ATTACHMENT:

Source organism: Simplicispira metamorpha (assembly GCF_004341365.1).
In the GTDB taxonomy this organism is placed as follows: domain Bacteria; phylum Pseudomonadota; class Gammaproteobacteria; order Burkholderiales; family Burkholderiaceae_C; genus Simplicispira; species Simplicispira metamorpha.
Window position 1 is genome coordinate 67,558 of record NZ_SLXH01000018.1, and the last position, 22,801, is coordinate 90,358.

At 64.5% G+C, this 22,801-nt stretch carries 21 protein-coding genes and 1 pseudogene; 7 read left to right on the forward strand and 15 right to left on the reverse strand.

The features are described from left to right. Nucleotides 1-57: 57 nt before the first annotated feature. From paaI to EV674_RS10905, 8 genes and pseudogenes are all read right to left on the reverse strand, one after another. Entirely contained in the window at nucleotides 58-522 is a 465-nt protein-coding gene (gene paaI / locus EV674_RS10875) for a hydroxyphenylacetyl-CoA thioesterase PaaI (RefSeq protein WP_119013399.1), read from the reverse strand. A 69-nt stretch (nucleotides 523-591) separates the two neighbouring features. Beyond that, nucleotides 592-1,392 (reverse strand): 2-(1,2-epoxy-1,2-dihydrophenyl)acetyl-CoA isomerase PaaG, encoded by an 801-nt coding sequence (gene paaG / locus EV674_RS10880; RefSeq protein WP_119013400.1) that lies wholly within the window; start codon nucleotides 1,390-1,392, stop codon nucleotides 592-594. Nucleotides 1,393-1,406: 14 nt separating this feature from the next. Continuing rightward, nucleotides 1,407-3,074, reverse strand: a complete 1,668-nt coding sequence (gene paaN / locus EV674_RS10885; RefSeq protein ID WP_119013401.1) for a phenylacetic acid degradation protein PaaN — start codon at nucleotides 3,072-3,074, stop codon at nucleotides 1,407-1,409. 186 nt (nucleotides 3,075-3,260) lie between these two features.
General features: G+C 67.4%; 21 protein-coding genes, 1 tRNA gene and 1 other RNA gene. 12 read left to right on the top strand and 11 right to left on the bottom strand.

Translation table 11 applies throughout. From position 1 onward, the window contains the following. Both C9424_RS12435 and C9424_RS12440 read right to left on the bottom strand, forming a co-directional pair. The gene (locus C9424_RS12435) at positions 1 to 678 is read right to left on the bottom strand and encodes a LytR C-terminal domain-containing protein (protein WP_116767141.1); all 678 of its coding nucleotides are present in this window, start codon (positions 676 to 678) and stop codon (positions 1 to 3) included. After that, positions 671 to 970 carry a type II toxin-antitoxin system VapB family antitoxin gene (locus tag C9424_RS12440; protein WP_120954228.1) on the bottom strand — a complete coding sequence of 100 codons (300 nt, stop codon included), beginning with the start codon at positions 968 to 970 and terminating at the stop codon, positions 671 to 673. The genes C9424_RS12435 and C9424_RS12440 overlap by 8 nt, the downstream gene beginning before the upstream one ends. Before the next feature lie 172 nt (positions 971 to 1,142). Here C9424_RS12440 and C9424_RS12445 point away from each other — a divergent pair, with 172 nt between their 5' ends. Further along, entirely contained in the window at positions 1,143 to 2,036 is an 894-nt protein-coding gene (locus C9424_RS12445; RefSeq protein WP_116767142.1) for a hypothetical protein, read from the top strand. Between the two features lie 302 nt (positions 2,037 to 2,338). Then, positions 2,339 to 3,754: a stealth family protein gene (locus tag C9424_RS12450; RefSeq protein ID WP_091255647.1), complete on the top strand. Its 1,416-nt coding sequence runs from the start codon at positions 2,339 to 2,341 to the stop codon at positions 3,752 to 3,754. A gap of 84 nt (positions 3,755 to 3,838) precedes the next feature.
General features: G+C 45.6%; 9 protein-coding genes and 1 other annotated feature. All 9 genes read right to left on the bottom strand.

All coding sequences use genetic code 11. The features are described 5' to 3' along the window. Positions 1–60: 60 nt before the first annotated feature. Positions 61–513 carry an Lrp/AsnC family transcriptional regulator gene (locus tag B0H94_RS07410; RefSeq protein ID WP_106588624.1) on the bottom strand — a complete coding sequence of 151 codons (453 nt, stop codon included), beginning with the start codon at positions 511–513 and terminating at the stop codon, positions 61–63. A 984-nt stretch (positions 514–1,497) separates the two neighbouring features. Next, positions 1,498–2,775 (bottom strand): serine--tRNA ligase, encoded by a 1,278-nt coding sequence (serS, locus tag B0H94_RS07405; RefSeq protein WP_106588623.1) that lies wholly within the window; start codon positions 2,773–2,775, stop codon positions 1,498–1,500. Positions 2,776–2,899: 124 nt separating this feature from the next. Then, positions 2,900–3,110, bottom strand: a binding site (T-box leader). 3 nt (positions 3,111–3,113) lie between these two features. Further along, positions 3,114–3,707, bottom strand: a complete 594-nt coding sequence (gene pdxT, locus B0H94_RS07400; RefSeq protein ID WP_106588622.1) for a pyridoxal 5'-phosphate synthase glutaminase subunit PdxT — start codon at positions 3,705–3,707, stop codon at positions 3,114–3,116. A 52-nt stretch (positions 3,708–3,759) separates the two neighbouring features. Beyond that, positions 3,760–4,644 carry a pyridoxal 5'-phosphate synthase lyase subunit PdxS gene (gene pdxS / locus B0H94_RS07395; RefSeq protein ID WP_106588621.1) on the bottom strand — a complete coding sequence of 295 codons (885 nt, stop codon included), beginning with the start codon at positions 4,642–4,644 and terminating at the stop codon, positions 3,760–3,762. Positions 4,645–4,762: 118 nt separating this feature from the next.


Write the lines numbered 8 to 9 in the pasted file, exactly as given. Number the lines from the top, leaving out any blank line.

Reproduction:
General features: G+C 45.6%; 9 protein-coding genes and 1 other annotated feature. All 9 genes read right to left on the bottom strand.

All coding sequences use genetic code 11. The features are described 5' to 3' along the window. Positions 1–60: 60 nt before the first annotated feature. Positions 61–513 carry an Lrp/AsnC family transcriptional regulator gene (locus tag B0H94_RS07410; RefSeq protein ID WP_106588624.1) on the bottom strand — a complete coding sequence of 151 codons (453 nt, stop codon included), beginning with the start codon at positions 511–513 and terminating at the stop codon, positions 61–63. A 984-nt stretch (positions 514–1,497) separates the two neighbouring features. Next, positions 1,498–2,775 (bottom strand): serine--tRNA ligase, encoded by a 1,278-nt coding sequence (serS, locus tag B0H94_RS07405; RefSeq protein WP_106588623.1) that lies wholly within the window; start codon positions 2,773–2,775, stop codon positions 1,498–1,500. Positions 2,776–2,899: 124 nt separating this feature from the next. Then, positions 2,900–3,110, bottom strand: a binding site (T-box leader). 3 nt (positions 3,111–3,113) lie between these two features. Further along, positions 3,114–3,707, bottom strand: a complete 594-nt coding sequence (gene pdxT, locus B0H94_RS07400; RefSeq protein ID WP_106588622.1) for a pyridoxal 5'-phosphate synthase glutaminase subunit PdxT — start codon at positions 3,705–3,707, stop codon at positions 3,114–3,116. A 52-nt stretch (positions 3,708–3,759) separates the two neighbouring features. Beyond that, positions 3,760–4,644 carry a pyridoxal 5'-phosphate synthase lyase subunit PdxS gene (gene pdxS / locus B0H94_RS07395; RefSeq protein ID WP_106588621.1) on the bottom strand — a complete coding sequence of 295 codons (885 nt, stop codon included), beginning with the start codon at positions 4,642–4,644 and terminating at the stop codon, positions 3,760–3,762. Positions 4,645–4,762: 118 nt separating this feature from the next.